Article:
The Waiting Game

I’m currently waiting for Ashley to give me a call.

When I lived in D.C., I felt like I was always waiting. Looking back, I think I was waiting for something to happen and my life to begin, rather than grabbing life by the balls like I do these days.

I had a lot of friends, but in those occasional times that I didn’t have plans on a weekend night or during the day, I was really not okay with it. It didn’t feel that way. It felt like everyone was out having fun without me. I didn’t want to go places by myself—because what if someone I knew saw me by myself? I was afraid they’d think I was a loser for being alone, but I think I was more afraid for the pang of loneliness I’d feel as I walked away, alone. I lived just blocks away from all of the amazing (free!) museums our nation’s capital has to offer, yet I didn’t take advantage of any of them.

I’d go to the mall and shop to pass the time and think of errands I could run to trick myself into being busy. I felt empty inside, because I was. Not only did I not have a hobby, but I wasn’t deriving happiness from myself. I was constantly checking my e-mail, text messages, Facebook, just waiting for someone to call, to take me out of my loneliness. I didn’t have confidence. I didn’t understand why people wanted to be my friend. I was incredibly teary all the time. (I still cry at the drop of a hat at movies, but that’s another story.) When my phone did ring or a text did come through, I was elated. When someone had to cancel on me, I was crushed again. Poor Bailey spent a lot of time trying to lick my tears.

None of this became apparent to me until after I had changed it, but I knew I needed to change it.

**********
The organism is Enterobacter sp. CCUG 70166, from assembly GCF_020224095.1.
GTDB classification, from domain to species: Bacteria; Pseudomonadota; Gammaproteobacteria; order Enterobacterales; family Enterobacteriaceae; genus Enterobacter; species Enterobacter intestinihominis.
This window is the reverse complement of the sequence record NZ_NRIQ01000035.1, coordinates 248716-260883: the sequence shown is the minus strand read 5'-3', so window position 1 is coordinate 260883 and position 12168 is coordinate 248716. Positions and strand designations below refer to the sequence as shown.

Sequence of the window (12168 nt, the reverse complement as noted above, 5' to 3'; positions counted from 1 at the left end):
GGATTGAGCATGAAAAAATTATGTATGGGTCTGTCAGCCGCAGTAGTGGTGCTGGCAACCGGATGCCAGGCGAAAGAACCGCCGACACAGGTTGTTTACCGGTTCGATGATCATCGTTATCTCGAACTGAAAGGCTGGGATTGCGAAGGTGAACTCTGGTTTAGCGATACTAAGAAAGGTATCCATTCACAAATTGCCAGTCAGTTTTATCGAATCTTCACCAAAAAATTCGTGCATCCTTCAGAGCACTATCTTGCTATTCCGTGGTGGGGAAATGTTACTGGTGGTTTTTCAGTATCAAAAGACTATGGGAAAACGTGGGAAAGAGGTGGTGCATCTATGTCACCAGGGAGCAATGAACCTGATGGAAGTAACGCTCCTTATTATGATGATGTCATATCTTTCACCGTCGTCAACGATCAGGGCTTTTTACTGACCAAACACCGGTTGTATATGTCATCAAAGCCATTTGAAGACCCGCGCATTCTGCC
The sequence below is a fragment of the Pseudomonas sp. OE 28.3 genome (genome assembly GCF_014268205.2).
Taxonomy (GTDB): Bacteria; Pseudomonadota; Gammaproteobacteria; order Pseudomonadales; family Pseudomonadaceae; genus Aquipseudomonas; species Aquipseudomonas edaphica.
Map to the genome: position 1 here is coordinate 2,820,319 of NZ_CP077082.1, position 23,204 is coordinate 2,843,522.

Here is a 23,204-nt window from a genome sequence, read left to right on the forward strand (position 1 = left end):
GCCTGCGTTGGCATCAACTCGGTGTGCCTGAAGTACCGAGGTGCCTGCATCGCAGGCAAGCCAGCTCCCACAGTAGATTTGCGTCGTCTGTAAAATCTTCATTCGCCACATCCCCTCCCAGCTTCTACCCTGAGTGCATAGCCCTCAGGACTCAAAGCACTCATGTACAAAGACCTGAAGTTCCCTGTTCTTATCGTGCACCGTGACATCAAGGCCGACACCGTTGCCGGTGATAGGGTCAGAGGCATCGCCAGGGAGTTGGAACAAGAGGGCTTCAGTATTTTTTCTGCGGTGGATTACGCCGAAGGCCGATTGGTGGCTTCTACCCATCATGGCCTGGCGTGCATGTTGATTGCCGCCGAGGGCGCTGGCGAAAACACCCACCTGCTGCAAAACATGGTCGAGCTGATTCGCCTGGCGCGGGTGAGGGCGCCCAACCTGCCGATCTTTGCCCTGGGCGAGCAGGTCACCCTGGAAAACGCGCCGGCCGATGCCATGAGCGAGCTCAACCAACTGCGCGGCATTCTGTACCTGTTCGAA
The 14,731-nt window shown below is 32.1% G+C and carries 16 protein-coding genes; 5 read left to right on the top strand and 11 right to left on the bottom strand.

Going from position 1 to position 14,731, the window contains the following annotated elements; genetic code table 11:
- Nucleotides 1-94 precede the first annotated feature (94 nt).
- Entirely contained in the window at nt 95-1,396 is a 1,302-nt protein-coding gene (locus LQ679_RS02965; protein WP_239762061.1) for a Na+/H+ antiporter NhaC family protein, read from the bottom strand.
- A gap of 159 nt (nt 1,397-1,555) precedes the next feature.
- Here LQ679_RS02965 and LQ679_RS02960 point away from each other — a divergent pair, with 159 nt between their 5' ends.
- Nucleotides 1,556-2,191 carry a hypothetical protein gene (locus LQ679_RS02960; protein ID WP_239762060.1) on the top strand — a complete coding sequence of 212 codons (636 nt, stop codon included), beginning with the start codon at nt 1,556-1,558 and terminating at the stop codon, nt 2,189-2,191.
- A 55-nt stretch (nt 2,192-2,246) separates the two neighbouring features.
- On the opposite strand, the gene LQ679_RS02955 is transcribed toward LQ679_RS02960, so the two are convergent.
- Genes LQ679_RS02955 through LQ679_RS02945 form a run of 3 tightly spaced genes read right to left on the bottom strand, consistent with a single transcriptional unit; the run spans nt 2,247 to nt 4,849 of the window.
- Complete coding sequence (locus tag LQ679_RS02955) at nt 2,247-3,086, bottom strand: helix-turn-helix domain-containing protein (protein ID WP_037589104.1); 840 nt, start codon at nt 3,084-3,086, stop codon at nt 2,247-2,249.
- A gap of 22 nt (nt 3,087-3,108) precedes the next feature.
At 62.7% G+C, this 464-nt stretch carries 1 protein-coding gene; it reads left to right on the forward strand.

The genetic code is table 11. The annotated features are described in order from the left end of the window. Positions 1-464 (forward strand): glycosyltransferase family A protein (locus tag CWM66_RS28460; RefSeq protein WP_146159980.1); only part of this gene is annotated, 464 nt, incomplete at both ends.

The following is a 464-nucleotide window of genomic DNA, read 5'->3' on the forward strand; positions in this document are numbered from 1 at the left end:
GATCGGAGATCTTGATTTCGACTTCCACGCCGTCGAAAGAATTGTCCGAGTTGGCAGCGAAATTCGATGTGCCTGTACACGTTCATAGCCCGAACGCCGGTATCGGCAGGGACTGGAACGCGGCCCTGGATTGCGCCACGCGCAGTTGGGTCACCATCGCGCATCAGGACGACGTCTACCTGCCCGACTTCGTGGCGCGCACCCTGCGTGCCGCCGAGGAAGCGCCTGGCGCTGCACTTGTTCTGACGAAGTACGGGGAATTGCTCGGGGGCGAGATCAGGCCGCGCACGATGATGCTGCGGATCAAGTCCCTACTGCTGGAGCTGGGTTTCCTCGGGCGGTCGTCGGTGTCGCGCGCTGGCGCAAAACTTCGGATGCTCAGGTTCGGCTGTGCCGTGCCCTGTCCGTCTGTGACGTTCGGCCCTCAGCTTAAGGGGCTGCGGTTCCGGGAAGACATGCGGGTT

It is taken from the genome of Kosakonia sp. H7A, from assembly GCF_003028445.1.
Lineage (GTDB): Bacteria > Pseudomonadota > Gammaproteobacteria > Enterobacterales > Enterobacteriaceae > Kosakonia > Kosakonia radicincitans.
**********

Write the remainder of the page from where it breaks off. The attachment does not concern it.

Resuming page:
Shortly after my 25th birthday, I moved up north. Not to NYC. I moved in with my parents in NJ for a few months while I figured my life out. I was incredibly depressed at the time, but I remember my mom saying “This, too, shall pass.”

Really, nothing was wrong, per se. I was lucky enough that I had nothing tying me to DC and that I could move in with my parents while I figured stuff out. I saw a therapist for a few sessions, and I walked out of there smiling every time.

Shortly after that, I found a job in NYC, commuted for a few months, and then moved to the city. I was estastic that I had the opportunity for a fresh start. I didn’t have a ton of friends at first, but a few close high school and college friends lived here, so that was all I needed. 

Twenty-one months ago, I decided my life needed another change. I’d had enough of being unhappy with my appearance, and I was going to do something about it.

While it helps that I’m really happy with my appearance now, that’s not what made the difference. I’m not so much happier with myself because I’m thinner—I learned that I’m worth it. I actually love me time now. It’s not the pity party it used to be. If I don’t have plans with friends on the weekends, I start doing stuff on my own. I appreciate the little things in life. I walked Bailey this morning and smiled as I looked out at the New York Harbor and the bridges. I thought about the run I’ll go on later, I thought about the post I’m going to write about my neighborhood when I move.

And now, my life is just as full socially as I want it to be. I wish I could tell that Theodora that the happier you are, the more people will want to be around you. I appreciate that little dog that stuck by my side when I needed him, my parents, my friends that were there for me then.

So, yes, I’m waiting for Ashley to call—but I’m not waiting around. Life’s too short for that.

Life’s also too short to not enjoy a bagel—once in a while.

What are you enjoying today?

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